Monday, March 5, 2012

Looking Back and Looking Ahead: The Oscars and Job Interviews

"On a scale of 1 to 10, how weird are you?" is a question you might be asked at a job interview these days.  Employers, who have plenty to choose from, search out the creative job seekers, and test how they work under unusual situations and under pressure.  Applicants to Twitter's internship program must apply in 13 Twitter messages, each limited to 140 characters (NOT words).  Job applicants to Pinkberry "must brainstorm commercials for its frozen yogurt and then work in teams to devise a marketing plan for a hypothetical product."

Some of the oddball interview questions of 2011 compiled by a website called Glassdoor are:  "Name five uses for a stapler, without the staples."  "How would you get an elephant into a refrigerator?"  "What do you think of garden gnomes?"  "Would Gandhi have made a good software engineer?"  "Does life fascinate you?"  So, there's really no way to adequately prepare for a job interview today.  Get a good night's sleep, and ready for just about anything.                                                                           

The opposite can be said for the Oscar nominations this year that were guided more by a nostalgia for the past as well as self-loathing for an industry that pandered to the teenage crowd by making movies "big on bombast turned to noise,  the special effects to exhaustion, and the plots to unimaginative confusion."  Columnist Neal Gabler asks, "Is the film industry tired of itself and of the movies that have defined it for two decades?"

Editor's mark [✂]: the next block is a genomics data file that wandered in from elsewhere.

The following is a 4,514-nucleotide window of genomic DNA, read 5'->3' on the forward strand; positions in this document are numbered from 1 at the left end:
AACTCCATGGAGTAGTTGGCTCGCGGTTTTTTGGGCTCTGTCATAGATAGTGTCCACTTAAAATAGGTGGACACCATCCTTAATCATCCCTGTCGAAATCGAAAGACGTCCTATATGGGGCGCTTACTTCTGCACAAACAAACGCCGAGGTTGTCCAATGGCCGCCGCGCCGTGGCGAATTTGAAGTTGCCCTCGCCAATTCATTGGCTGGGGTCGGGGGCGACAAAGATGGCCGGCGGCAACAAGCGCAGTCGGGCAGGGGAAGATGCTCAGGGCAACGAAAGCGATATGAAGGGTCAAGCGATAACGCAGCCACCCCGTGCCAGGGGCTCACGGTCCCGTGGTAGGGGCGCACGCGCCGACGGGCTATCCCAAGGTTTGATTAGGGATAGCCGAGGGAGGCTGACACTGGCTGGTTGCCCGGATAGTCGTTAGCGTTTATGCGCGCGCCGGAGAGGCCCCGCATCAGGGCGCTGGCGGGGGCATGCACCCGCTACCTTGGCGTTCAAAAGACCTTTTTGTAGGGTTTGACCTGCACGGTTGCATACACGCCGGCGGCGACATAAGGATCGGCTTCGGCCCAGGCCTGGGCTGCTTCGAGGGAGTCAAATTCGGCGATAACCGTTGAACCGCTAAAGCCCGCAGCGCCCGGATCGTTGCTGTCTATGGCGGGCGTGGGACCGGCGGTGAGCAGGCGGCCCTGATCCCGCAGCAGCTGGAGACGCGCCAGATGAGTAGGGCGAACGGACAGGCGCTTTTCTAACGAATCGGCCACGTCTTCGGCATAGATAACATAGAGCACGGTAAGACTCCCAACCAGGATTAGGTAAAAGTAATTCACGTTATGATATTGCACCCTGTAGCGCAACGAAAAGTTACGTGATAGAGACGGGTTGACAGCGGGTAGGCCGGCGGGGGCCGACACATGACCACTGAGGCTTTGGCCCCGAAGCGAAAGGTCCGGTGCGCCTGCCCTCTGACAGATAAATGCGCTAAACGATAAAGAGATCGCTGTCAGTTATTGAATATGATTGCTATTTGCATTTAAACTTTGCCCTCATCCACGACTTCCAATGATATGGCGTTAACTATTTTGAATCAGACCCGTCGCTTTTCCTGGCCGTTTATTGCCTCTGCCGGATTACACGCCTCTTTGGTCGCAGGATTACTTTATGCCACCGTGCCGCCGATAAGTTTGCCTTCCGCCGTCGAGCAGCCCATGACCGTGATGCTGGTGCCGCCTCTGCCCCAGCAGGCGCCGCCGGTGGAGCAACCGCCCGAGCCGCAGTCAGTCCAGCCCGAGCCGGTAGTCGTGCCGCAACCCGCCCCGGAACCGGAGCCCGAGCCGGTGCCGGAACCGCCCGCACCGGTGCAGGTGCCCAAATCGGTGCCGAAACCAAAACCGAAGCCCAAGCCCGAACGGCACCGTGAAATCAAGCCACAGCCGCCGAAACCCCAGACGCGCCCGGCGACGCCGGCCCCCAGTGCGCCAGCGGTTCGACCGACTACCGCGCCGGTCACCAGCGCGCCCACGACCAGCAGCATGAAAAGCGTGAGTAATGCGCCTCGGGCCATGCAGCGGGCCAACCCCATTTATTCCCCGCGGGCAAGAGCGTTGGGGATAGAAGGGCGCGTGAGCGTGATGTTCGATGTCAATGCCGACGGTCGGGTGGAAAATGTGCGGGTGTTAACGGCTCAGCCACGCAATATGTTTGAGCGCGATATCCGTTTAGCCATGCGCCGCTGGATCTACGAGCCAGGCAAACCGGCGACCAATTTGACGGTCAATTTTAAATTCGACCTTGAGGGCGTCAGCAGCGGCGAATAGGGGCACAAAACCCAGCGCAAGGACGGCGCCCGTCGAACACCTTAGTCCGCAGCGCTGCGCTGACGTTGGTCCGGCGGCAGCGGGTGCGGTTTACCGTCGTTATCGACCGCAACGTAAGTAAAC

What does the silence of "The Artist" tell us?  According to Gabler, it is about " innovation and the limitations of innovation."  "Hugo" works its "old-fashioned magic through the simplicity of costumes and sets and stop action rather than through computer-generated images."  Both movies prefer "connections to films that are emotional and spiritual, not just physical."
Even the color palette of  "War Horse" re-creates color of the 1950s movies; its story is more about feelings rather than action.  "Midnight in Paris" stars a "numb Hollywood screenwriter searching for inspiration."  He finds it by escaping back to the past.  The film is "a tribute to art that mattered -- to art that did more than diddle."

Gabler's summary of the movie nominations, which rings true, is that "these movies are less about a lost past than they are about an unsatisfactory present."
Personally, I have not yet seen any of the Oscar-nominated movies.  Perhaps I will get to them eventually, but, when given a choice of a movie or a good book, I usually curl up with a good book.  And I'm surely glad I'm not facing any modern job interviews.  Even without movies and job interviews, I, too, feel like I'm neither in the old days or the modern days, but wobbily trying to balance the past, present, and future.

Suellen Zima
Member of the National League of American Pen Woman

1 comment:

  1. Thank you, Suellen. As usual:informative plus entertaining!You know how to combine these two!